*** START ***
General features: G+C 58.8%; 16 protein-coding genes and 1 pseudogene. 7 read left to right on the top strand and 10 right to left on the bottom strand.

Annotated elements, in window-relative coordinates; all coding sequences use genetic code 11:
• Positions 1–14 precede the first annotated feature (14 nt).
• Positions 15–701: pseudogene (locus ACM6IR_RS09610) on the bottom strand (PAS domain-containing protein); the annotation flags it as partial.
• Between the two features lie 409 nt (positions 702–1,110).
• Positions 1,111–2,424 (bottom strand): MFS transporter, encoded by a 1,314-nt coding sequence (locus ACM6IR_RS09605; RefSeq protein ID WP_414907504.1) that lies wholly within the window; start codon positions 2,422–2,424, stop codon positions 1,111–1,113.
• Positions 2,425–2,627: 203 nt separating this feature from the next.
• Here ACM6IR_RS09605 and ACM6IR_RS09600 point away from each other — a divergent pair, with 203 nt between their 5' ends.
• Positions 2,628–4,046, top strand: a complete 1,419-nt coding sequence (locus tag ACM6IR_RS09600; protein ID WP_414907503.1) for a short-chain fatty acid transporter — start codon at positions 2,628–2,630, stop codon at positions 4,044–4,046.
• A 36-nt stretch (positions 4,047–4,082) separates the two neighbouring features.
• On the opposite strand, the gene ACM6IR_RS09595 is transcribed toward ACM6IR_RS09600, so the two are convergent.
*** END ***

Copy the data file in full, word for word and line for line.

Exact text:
General features: G+C 58.8%; 16 protein-coding genes and 1 pseudogene. 7 read left to right on the top strand and 10 right to left on the bottom strand.

Annotated elements, in window-relative coordinates; all coding sequences use genetic code 11:
• Positions 1–14 precede the first annotated feature (14 nt).
• Positions 15–701: pseudogene (locus ACM6IR_RS09610) on the bottom strand (PAS domain-containing protein); the annotation flags it as partial.
• Between the two features lie 409 nt (positions 702–1,110).
• Positions 1,111–2,424 (bottom strand): MFS transporter, encoded by a 1,314-nt coding sequence (locus ACM6IR_RS09605; RefSeq protein ID WP_414907504.1) that lies wholly within the window; start codon positions 2,422–2,424, stop codon positions 1,111–1,113.
• Positions 2,425–2,627: 203 nt separating this feature from the next.
• Here ACM6IR_RS09605 and ACM6IR_RS09600 point away from each other — a divergent pair, with 203 nt between their 5' ends.
• Positions 2,628–4,046, top strand: a complete 1,419-nt coding sequence (locus tag ACM6IR_RS09600; protein ID WP_414907503.1) for a short-chain fatty acid transporter — start codon at positions 2,628–2,630, stop codon at positions 4,044–4,046.
• A 36-nt stretch (positions 4,047–4,082) separates the two neighbouring features.
• On the opposite strand, the gene ACM6IR_RS09595 is transcribed toward ACM6IR_RS09600, so the two are convergent.